• Setting Scale of Concurrent I/Os • Range of concurrency is {0..max} • unless specified with -num_small or -num_large or fixed by run type • max for small IOs • num_disks * 5 for advanced, simple and normal runs • num_disks * 20 for OLTP run • max for large IOs • num_disks * 2 for advanced, simple and normal runs • num_disks * 15 for DSS run30 © 2011-2012 Pythian
  • OLTP and DSS runs are impractical* • Range 20 steps with interval num_disks of concurrency is {0..max} {num_disks..num_disks*20) • unless specified with -num_small or -num_large or fixed by run type • max for small IOs • num_disks * 5 for advanced, simple and normal runs • num_disks * 20 for oltp run To much concurrency • max for large IOs • num_disks * 2 for advanced, simple and normal runs • num_disks * 15 for dss run 15 steps with interval num_disks {num_disks..num_disks*15) * 11.2.0.3 behavior31 © 2011-2012 Pythian
  • Orion command-line syntax required arguments: -testname & -run orion -testname {testname} -run advanced | normal | simple | oltp | dss -matrix detailed | col | row | basic | max | point -duration {seconds} -num_disks {disks} -num_large {num} -num_streamIO {num} Defines input file with the -size_large {Kb} list of disks {testname}.lun -type rand|seq in the current directory -num_small {num} # cat mytest.lun -size_small {Kb} -simulate concat|raid0 /dev/sdc -stripe {Mb} /dev/sdd -write {%} /dev/sde -cache_size {MB} -verbose 32 © 2011-2012 PythianThis is the full command-line syntax.The two parameters that are always required are -testname and -run.-testname identifies the only input file that Orion needs with thelist of disks - each disk is a path on the new line. The file namemust be testname with added .lun extension and the file must bein the current directory. Orion will also prefix the output resultswith testname.-run defines types of Orion run and the rest of parameters dependon it.
  • Orion command-line syntax -run normal orion -testname {testname} -run advanced | normal | simple | oltp | dss -matrix detailed | col | row | basic | max | point -duration 60 -num_disks {disks} -num_large {num} -type rand -num_streamIO {num} -size_large 1024 -num_small {num} -size_small 8 -simulate concat -stripe 1 -write 0 -cache_size {MB} -verbose this is preset this can’t be this can be set 33 © 2011-2012 PythianFor -run normal, Orion sets most of the parameters to predefinedvalue and you can only specify -num_disks, -cache_size and -verbose.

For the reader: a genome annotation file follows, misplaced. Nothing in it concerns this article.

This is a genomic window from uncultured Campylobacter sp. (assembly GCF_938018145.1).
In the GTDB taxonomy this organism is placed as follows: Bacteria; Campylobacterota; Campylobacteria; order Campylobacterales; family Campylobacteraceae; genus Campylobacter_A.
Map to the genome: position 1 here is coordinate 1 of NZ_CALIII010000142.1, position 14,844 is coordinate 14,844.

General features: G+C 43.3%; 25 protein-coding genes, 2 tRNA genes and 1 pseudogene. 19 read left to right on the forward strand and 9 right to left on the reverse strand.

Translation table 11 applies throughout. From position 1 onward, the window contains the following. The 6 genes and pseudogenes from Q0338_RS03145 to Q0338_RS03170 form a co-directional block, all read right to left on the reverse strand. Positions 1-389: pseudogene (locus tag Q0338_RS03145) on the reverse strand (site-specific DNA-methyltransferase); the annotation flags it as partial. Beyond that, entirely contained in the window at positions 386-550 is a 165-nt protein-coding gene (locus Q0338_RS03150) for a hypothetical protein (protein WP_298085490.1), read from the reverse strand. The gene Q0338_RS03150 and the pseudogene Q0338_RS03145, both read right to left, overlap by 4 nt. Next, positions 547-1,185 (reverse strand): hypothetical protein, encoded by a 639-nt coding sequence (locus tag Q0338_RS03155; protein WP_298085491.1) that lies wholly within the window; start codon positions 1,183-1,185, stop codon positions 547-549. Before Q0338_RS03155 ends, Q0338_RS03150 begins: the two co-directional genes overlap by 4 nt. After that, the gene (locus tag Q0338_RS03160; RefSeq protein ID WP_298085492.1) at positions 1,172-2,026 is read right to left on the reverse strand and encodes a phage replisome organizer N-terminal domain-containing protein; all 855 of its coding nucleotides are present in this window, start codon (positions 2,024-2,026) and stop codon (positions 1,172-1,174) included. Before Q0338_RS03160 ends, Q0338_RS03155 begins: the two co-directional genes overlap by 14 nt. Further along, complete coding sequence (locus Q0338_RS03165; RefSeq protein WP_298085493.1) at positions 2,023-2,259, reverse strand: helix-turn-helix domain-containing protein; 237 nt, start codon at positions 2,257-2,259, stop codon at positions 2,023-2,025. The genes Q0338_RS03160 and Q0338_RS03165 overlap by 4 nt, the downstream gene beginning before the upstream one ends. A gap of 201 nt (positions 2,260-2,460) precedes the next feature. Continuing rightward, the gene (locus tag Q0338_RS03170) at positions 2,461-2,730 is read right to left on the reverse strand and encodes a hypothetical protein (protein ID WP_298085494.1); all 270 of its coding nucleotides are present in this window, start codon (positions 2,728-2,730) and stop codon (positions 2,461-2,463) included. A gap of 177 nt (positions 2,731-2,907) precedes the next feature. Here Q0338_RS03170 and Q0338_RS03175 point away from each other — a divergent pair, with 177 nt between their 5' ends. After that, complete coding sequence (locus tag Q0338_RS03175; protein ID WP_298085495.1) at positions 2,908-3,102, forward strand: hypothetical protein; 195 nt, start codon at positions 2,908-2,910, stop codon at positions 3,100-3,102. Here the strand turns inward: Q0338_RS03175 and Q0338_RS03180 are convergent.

• Orion command-line syntax -run simple orion -testname {testname} -run advanced | normal | simple | oltp | dss -matrix detailed | col | row | basic | max | point -duration 60 -num_disks {disks} -num_large {num} -type rand -num_streamIO {num} -size_large 1024 -num_small {num} -size_small 8 -simulate concat -stripe 1 -write 0 -cache_size {MB} -verbose this is preset this can’t be this can be set 34 © 2011-2012 Pythian-run simple has identical settings but the the -matrix is basic.
  • Orion command-line syntax -run oltp orion -testname {testname} -run advanced | normal | simple | oltp | dss -matrix detailed | col | row | basic | max | point -duration {seconds} -num_disks {disks} -num_large {num} -type rand|seq -num_streamIO {num} -size_large {Kb} -num_small {num} -size_small {Kb} -simulate concat|raid0 -stripe {Mb} -write {%} -cache_size {MB} -verbose this is preset this can’t be this can be set 35 © 2011-2012 Pythian-run oltp (make sure it’s lower case) lets you specify most of theother parameters but you really only need to care aboutparameters affecting small IOs. Defaults are used if you don’tdefine a specific value.
  • Orion command-line syntax -run dss orion -testname {testname} -run advanced | normal | simple | oltp | dss -matrix detailed | col | row | basic | max | point -duration {seconds} -num_disks {disks} -num_large {num} -type rand|seq -num_streamIO {num} -size_large {Kb} -num_small {num} -size_small {Kb} -simulate concat|raid0 -stripe {Mb} -write {%} -cache_size {MB} -verbose this is preset this can’t be this can be set 36 © 2011-2012 Pythian-run dss (make sure it’s lower case) lets you specify most of theother parameters (except switching to sequential large IO streams)but parameter controlling small IOs don’t matter. Defaults areused if you don’t define a specific value.